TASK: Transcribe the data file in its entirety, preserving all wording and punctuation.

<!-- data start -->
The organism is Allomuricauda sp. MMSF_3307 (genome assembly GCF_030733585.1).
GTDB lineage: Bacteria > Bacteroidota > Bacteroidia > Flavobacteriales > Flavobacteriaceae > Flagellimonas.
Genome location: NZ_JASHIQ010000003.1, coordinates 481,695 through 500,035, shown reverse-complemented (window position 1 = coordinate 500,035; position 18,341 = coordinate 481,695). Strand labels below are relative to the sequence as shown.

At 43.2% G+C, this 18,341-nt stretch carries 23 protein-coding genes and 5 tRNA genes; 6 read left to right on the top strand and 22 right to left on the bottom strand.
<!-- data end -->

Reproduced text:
The organism is Allomuricauda sp. MMSF_3307 (genome assembly GCF_030733585.1).
GTDB lineage: Bacteria > Bacteroidota > Bacteroidia > Flavobacteriales > Flavobacteriaceae > Flagellimonas.
Genome location: NZ_JASHIQ010000003.1, coordinates 481,695 through 500,035, shown reverse-complemented (window position 1 = coordinate 500,035; position 18,341 = coordinate 481,695). Strand labels below are relative to the sequence as shown.

At 43.2% G+C, this 18,341-nt stretch carries 23 protein-coding genes and 5 tRNA genes; 6 read left to right on the top strand and 22 right to left on the bottom strand.